Throughout her tenure at MUSC Dr. Hilton’s passions have centered on exploring the issue of health disparities, particularly as it pertains to race, and bridging the gap between physicians and the communities they serve. Her works have led to her integration in the medical school curriculum, serving as a clinical instructor for fourth year medical students in Intern 101 and has taken her across the globe as a participant in numerous medical mission trips via Project Madaktari at Bugando Medical Center in Mwanza, Tanzania.

Now as a practicing physician at the University of Virginia – Charlottesville, Dr. Hilton has continued advocating for underserved and marginalized populations.

Her efforts have been recognized by the National Medical Association as well as the National Minority Quality Forum as one of the top 40 under 40 Leaders in Health Care award recipients.

She is also the author of the children’s book “We’re Going to be O.K.,” a book about staying safe, healthy, and optimistic during the COVID-19 pandemic.

What: “Exposing Inequalities During COVID-19” : A Virtual Town Hall with Irvine City Councilmember Melissa Fox and Dr. Ebony Jade Hilton

When: Thurs., May 28, 2020 at 6:00 p.m. PDT

Where: ZOOM Meeting ID 951-321-0807

See the Facebook page for this event HERE.

Melissa Fox is an Irvine City Councilmember and a candidate to represent AD 68 in the California State Assembly.

Visit Melissa’s assembly campaign website at http://votemelissafox.com.

Please “like” Melissa Fox for California Assembly!

For more information, please contact Allison at alli@votemelissafox.com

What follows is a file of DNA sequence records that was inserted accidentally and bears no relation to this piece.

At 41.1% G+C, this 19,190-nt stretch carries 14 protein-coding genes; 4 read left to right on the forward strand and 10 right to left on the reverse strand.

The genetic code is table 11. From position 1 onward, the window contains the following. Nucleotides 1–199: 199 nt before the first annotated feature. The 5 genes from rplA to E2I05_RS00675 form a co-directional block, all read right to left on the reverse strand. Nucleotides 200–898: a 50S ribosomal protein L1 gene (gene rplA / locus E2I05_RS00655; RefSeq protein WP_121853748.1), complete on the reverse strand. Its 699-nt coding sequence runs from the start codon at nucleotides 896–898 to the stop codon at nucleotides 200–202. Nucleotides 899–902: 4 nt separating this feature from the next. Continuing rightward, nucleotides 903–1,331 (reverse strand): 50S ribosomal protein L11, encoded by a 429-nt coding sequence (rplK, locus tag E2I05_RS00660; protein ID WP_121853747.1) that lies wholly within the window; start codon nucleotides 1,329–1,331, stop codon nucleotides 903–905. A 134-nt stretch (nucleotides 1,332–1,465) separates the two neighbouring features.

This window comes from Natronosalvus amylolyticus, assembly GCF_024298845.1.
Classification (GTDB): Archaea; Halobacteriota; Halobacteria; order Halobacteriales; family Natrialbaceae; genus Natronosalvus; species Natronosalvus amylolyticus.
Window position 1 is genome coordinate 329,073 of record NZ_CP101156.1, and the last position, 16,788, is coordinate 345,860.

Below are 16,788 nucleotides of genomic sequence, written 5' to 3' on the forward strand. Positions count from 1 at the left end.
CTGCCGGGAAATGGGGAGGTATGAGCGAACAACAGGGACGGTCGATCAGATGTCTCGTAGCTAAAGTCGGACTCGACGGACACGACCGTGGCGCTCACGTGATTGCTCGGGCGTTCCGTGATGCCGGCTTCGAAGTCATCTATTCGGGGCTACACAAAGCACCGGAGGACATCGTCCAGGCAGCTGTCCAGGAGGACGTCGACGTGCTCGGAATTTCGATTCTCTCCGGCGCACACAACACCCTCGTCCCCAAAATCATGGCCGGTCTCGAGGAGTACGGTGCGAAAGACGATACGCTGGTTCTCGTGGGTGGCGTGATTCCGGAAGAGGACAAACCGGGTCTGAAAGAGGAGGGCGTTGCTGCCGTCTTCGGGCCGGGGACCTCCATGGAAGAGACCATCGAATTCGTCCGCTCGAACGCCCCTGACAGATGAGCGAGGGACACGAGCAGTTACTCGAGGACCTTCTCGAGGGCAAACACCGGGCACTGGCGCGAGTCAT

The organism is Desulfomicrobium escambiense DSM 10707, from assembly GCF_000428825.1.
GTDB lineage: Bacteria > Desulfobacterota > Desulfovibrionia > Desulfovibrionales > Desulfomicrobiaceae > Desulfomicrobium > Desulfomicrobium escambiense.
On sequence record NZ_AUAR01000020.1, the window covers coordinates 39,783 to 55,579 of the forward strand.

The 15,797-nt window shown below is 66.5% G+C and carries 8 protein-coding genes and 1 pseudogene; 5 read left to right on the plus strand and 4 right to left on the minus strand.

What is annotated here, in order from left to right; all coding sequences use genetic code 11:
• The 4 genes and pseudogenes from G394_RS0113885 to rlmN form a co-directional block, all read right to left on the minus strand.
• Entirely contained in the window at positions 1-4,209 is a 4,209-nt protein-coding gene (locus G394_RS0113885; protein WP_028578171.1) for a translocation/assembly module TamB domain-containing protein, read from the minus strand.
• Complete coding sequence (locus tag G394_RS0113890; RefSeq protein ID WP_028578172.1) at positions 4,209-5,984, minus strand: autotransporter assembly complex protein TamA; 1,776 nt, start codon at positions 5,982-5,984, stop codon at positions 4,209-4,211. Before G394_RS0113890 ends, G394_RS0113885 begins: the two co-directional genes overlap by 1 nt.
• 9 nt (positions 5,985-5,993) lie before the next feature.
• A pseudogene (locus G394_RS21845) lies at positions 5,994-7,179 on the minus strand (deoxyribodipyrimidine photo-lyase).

UPDATE: Watch the video of “Exposing Inequalities During COVID-19” : A Virtual Town Hall with Irvine City Councilmember Melissa Fox and Dr. Ebony Jade Hilton HERE

Congratulations to Irvine on Earning Top Parks Rating in California and 7th in the Nation!

The City of Irvine park system has been ranked 7th in the nation by the Trust for Public Land annual ParkScore Index, effectively making Irvine the top-ranked city in California.

This is the third consecutive year the City’s parks have ranked in the top 10 nationally.

The Trust for Public Land’s ParkScore rankings assess the nation’s 100 largest cities on factors such as park access, acreage, investment, and amenities.

Irvine earned a perfect sore in park spending per resident, and is second in the nation for basketball hoops per 10,000 residents.

Among the factors considered in the evaluation is the fact that 82 percent of Irvine’s residents live within a 10 minute walk of a park (compared to a national average of 54 percent) and that 27 percent of Irvine’s city land is used for parks and recreation (compared to a national average of 15 percent).

Of special note, the ParkScore Index did not find any significant difference regarding closeness to parks in Irvine based on the race, nationality, age, or income level of Irvine residents.

The Trust for Public Land works to protect the places people care about and to create close-to-home parks — particularly in and near cities, where 80 percent of Americans live. It’s goal is to “ensure that every child has easy access to a safe place to play in nature. We also conserve working farms, ranches, and forests; lands of historical and cultural importance; rivers, streams, coasts, and watersheds; and other special places where people can experience nature close at hand.”